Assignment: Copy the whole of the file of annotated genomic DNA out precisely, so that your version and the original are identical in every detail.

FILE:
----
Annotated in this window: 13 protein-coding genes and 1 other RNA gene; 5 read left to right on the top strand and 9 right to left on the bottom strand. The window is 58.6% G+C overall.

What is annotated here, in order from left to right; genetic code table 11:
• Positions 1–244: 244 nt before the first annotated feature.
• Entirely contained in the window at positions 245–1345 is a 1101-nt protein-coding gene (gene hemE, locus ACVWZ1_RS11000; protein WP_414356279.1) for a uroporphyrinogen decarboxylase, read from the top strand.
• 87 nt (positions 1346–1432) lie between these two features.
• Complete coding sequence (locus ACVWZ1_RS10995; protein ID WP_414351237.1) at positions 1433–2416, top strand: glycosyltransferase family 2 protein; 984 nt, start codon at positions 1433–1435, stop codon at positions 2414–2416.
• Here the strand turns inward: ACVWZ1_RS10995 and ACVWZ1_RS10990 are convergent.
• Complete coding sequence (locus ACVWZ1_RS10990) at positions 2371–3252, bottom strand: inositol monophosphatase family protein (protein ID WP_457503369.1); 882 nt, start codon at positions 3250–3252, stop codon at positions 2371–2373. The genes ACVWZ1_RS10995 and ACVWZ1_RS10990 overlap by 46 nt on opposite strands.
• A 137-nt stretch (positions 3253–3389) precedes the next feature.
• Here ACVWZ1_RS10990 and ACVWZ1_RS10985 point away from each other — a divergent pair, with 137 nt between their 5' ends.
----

Annotated in this window: 13 protein-coding genes and 1 other RNA gene; 5 read left to right on the top strand and 9 right to left on the bottom strand. The window is 58.6% G+C overall.

What is annotated here, in order from left to right; genetic code table 11:
• Positions 1–244: 244 nt before the first annotated feature.
• Entirely contained in the window at positions 245–1345 is a 1101-nt protein-coding gene (gene hemE, locus ACVWZ1_RS11000; protein WP_414356279.1) for a uroporphyrinogen decarboxylase, read from the top strand.
• 87 nt (positions 1346–1432) lie between these two features.
• Complete coding sequence (locus ACVWZ1_RS10995; protein ID WP_414351237.1) at positions 1433–2416, top strand: glycosyltransferase family 2 protein; 984 nt, start codon at positions 1433–1435, stop codon at positions 2414–2416.
• Here the strand turns inward: ACVWZ1_RS10995 and ACVWZ1_RS10990 are convergent.
• Complete coding sequence (locus ACVWZ1_RS10990) at positions 2371–3252, bottom strand: inositol monophosphatase family protein (protein ID WP_457503369.1); 882 nt, start codon at positions 3250–3252, stop codon at positions 2371–2373. The genes ACVWZ1_RS10995 and ACVWZ1_RS10990 overlap by 46 nt on opposite strands.
• A 137-nt stretch (positions 3253–3389) precedes the next feature.
• Here ACVWZ1_RS10990 and ACVWZ1_RS10985 point away from each other — a divergent pair, with 137 nt between their 5' ends.